Body, Blood, Soul, and Divinity: Christ truly and wholly present under the appearance of bread and wine. The Church has believed this mystery from its earliest days. Today we joyfully celebrate in a more profound way the mystery made present at each Mass. But, if we celebrate it at each Mass, why is there a special day set aside for it? While we celebrate the institution of the Eucharist on Holy Thursday, it is impossible to celebrate it joyfully given the somber nature of the evening which takes place in the shadow of his coming crucifixion.
The origin of today’s feast:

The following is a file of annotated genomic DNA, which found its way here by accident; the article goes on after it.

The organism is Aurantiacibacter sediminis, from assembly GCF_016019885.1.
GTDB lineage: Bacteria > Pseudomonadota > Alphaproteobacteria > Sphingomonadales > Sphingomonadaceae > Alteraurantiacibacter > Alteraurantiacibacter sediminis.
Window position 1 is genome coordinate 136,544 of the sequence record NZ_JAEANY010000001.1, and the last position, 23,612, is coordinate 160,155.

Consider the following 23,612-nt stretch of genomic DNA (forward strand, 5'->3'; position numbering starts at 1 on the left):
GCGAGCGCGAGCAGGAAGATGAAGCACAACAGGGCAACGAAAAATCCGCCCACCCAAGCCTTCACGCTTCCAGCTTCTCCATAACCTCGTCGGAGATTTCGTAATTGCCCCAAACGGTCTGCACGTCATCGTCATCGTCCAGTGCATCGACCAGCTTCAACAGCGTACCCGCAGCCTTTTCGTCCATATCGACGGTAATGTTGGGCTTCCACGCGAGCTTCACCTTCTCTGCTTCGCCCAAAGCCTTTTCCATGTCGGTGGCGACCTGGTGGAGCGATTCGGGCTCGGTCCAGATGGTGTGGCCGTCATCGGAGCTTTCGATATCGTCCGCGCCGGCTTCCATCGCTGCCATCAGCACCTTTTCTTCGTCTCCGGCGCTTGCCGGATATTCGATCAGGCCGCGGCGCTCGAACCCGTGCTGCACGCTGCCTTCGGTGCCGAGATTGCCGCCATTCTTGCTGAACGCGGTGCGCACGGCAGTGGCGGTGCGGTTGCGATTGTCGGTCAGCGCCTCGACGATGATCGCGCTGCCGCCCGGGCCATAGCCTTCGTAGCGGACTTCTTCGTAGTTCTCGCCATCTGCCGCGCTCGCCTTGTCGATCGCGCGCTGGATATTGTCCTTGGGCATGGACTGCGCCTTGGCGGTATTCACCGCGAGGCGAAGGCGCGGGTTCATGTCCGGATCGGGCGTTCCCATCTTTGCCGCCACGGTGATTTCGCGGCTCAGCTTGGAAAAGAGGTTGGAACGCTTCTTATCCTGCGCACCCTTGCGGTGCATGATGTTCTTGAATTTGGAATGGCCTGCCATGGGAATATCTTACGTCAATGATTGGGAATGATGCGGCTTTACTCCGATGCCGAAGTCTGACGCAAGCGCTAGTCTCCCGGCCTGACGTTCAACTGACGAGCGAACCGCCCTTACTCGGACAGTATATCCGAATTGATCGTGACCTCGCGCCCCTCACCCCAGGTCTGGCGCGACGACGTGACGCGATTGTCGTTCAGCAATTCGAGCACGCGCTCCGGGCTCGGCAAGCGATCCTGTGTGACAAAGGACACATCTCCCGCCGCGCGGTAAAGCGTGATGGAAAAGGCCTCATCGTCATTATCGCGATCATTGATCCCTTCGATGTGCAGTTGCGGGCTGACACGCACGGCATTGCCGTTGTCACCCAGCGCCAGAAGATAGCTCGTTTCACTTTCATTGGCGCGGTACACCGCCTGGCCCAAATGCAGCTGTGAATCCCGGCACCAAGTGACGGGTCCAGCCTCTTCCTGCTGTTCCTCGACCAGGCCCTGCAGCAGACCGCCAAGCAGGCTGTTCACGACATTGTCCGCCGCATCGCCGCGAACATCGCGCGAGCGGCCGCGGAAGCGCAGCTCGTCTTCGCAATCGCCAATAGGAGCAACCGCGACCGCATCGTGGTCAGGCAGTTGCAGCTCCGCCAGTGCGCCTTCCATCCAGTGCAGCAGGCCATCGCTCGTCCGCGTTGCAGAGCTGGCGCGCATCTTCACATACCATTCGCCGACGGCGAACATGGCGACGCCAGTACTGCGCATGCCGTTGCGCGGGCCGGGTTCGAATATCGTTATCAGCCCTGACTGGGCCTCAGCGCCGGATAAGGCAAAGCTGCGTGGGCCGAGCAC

In the early 1200s, Saint Juliana of Liège, had a vision of a full moon, but there was a dark spot in it. Christ showed her in a vision that the dark spot symbolized the fact there was no feast in the liturgical year to specifically honor him in the Blessed Sacrament. She told her bishop, who established a feast in his diocese in 1246. Fifteen years later, that same bishop was elected Pope Urban IV. In 1264, six years after Saint Juliana’s death, Pope Urban IV established the feast of Corpus Christi for the universal Church. He appointed Saint Thomas Aquinas to compose the texts for the Mass and Divine Office of the new feast day. Pope Benedict XVI said of these texts: “They are masterpieces, still in use in the Church today, in which theology and poetry are fused. These texts pluck at the heartstrings in an expression of praise and gratitude to the Most Holy Sacrament, while the mind, penetrating the mystery with wonder, recognizes in the Eucharist the Living and Real Presence of Jesus.” Let us worship our living Lord in the Eucharistic feast!